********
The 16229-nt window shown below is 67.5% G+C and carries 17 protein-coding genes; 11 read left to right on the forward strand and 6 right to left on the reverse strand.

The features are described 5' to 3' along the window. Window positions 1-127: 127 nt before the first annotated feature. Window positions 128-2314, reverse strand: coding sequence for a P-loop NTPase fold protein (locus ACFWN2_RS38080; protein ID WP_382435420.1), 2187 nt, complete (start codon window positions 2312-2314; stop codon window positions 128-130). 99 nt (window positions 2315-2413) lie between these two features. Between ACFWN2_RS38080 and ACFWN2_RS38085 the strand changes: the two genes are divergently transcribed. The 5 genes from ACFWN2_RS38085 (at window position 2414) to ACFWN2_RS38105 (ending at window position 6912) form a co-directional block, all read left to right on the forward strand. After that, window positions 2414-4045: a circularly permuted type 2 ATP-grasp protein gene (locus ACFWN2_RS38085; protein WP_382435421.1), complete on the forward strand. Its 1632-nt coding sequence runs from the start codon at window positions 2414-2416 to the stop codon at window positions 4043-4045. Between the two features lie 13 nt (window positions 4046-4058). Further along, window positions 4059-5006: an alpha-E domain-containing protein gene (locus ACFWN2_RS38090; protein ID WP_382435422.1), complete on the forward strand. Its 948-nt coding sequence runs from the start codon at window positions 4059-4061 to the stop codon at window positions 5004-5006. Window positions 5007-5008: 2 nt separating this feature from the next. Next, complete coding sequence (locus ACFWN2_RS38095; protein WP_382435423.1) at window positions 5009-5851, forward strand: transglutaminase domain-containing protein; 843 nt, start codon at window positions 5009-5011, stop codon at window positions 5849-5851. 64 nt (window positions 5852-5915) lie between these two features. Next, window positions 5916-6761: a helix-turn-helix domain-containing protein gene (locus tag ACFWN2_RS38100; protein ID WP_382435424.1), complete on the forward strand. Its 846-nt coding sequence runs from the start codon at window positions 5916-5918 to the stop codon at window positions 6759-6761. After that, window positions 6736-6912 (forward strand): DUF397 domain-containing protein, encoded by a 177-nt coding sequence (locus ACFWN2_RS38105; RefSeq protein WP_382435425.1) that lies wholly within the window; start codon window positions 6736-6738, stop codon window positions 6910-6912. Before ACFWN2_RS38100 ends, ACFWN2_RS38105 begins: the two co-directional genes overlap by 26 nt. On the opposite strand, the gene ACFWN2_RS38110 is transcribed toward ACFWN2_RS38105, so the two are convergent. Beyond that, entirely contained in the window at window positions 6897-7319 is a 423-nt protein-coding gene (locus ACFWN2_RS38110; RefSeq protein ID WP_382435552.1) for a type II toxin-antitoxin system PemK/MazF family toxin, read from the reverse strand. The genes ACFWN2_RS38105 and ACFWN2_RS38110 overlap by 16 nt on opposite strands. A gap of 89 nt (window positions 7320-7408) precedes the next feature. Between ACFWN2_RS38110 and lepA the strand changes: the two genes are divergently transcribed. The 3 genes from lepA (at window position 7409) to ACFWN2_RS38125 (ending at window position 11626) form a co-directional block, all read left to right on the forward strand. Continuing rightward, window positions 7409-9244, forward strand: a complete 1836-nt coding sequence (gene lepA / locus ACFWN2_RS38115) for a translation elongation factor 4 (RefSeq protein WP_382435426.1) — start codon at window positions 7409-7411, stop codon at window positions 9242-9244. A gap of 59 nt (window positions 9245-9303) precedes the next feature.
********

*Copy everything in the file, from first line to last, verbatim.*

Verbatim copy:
The 16229-nt window shown below is 67.5% G+C and carries 17 protein-coding genes; 11 read left to right on the forward strand and 6 right to left on the reverse strand.

The features are described 5' to 3' along the window. Window positions 1-127: 127 nt before the first annotated feature. Window positions 128-2314, reverse strand: coding sequence for a P-loop NTPase fold protein (locus ACFWN2_RS38080; protein ID WP_382435420.1), 2187 nt, complete (start codon window positions 2312-2314; stop codon window positions 128-130). 99 nt (window positions 2315-2413) lie between these two features. Between ACFWN2_RS38080 and ACFWN2_RS38085 the strand changes: the two genes are divergently transcribed. The 5 genes from ACFWN2_RS38085 (at window position 2414) to ACFWN2_RS38105 (ending at window position 6912) form a co-directional block, all read left to right on the forward strand. After that, window positions 2414-4045: a circularly permuted type 2 ATP-grasp protein gene (locus ACFWN2_RS38085; protein WP_382435421.1), complete on the forward strand. Its 1632-nt coding sequence runs from the start codon at window positions 2414-2416 to the stop codon at window positions 4043-4045. Between the two features lie 13 nt (window positions 4046-4058). Further along, window positions 4059-5006: an alpha-E domain-containing protein gene (locus ACFWN2_RS38090; protein ID WP_382435422.1), complete on the forward strand. Its 948-nt coding sequence runs from the start codon at window positions 4059-4061 to the stop codon at window positions 5004-5006. Window positions 5007-5008: 2 nt separating this feature from the next. Next, complete coding sequence (locus ACFWN2_RS38095; protein WP_382435423.1) at window positions 5009-5851, forward strand: transglutaminase domain-containing protein; 843 nt, start codon at window positions 5009-5011, stop codon at window positions 5849-5851. 64 nt (window positions 5852-5915) lie between these two features. Next, window positions 5916-6761: a helix-turn-helix domain-containing protein gene (locus tag ACFWN2_RS38100; protein ID WP_382435424.1), complete on the forward strand. Its 846-nt coding sequence runs from the start codon at window positions 5916-5918 to the stop codon at window positions 6759-6761. After that, window positions 6736-6912 (forward strand): DUF397 domain-containing protein, encoded by a 177-nt coding sequence (locus ACFWN2_RS38105; RefSeq protein WP_382435425.1) that lies wholly within the window; start codon window positions 6736-6738, stop codon window positions 6910-6912. Before ACFWN2_RS38100 ends, ACFWN2_RS38105 begins: the two co-directional genes overlap by 26 nt. On the opposite strand, the gene ACFWN2_RS38110 is transcribed toward ACFWN2_RS38105, so the two are convergent. Beyond that, entirely contained in the window at window positions 6897-7319 is a 423-nt protein-coding gene (locus ACFWN2_RS38110; RefSeq protein ID WP_382435552.1) for a type II toxin-antitoxin system PemK/MazF family toxin, read from the reverse strand. The genes ACFWN2_RS38105 and ACFWN2_RS38110 overlap by 16 nt on opposite strands. A gap of 89 nt (window positions 7320-7408) precedes the next feature. Between ACFWN2_RS38110 and lepA the strand changes: the two genes are divergently transcribed. The 3 genes from lepA (at window position 7409) to ACFWN2_RS38125 (ending at window position 11626) form a co-directional block, all read left to right on the forward strand. Continuing rightward, window positions 7409-9244, forward strand: a complete 1836-nt coding sequence (gene lepA / locus ACFWN2_RS38115) for a translation elongation factor 4 (RefSeq protein WP_382435426.1) — start codon at window positions 7409-7411, stop codon at window positions 9242-9244. A gap of 59 nt (window positions 9245-9303) precedes the next feature.